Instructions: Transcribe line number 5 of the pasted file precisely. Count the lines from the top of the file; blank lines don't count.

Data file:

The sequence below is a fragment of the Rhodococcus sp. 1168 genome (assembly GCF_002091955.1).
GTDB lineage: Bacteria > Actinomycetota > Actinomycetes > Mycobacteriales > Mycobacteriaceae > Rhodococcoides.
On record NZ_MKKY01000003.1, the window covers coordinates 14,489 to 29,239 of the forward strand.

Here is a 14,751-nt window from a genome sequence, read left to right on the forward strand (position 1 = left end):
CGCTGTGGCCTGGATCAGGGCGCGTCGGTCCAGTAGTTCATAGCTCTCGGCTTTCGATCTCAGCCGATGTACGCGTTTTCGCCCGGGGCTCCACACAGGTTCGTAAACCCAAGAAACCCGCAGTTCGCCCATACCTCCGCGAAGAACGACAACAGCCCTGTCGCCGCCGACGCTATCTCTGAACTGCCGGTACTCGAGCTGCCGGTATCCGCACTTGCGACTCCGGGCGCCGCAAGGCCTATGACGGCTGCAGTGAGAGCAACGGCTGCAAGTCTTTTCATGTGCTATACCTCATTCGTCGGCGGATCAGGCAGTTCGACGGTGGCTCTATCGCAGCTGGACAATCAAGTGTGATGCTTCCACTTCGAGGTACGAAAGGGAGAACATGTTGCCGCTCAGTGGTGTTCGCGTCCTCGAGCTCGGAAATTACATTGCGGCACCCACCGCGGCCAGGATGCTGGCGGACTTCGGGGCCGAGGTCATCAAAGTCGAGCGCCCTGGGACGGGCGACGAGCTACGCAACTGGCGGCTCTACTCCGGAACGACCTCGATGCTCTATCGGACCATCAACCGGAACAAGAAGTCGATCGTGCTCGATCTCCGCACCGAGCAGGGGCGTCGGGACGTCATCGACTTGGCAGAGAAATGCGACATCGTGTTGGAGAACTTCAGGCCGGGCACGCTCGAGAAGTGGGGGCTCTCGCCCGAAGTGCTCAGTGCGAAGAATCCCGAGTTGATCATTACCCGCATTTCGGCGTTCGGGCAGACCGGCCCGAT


CGCTGTGGCCTGGATCAGGGCGCGTCGGTCCAGTAGTTCATAGCTCTCGGCTTTCGATCTCAGCCGATGTACGCGTTTTCGCCCGGGGCTCCACACAGGTTCGTAAACCCAAGAAACCCGCAGTTCGCCCATACCTCCGCGAAGAACGACAACAGCCCTGTCGCCGCCGACGCTATCTCTGAACTGCCGGTACTCGAGCTGCCGGTATCCGCACTTGCGACTCCGGGCGCCGCAAGGCCTATGACGGCTGCAGTGAGAGCAACGGCTGCAAGTCTTTTCATGTGCTATACCTCATTCGTCGGCGGATCAGGCAGTTCGACGGTGGCTCTATCGCAGCTGGACAATCAAGTGTGATGCTTCCACTTCGAGGTACGAAAGGGAGAACATGTTGCCGCTCAGTGGTGTTCGCGTCCTCGAGCTCGGAAATTACATTGCGGCACCCACCGCGGCCAGGATGCTGGCGGACTTCGGGGCCGAGGTCATCAAAGTCGAGCGCCCTGGGACGGGCGACGAGCTACGCAACTGGCGGCTCTACTCCGGAACGACCTCGATGCTCTATCGGACCATCAACCGGAACAAGAAGTCGATCGTGCTCGATCTCCGCACCGAGCAGGGGCGTCGGGACGTCATCGACTTGGCAGAGAAATGCGACATCGTGTTGGAGAACTTCAGGCCGGGCACGCTCGAGAAGTGGGGGCTCTCGCCCGAAGTGCTCAGTGCGAAGAATCCCGAGTTGATCATTACCCGCATTTCGGCGTTCGGGCAGACCGGCCCGAT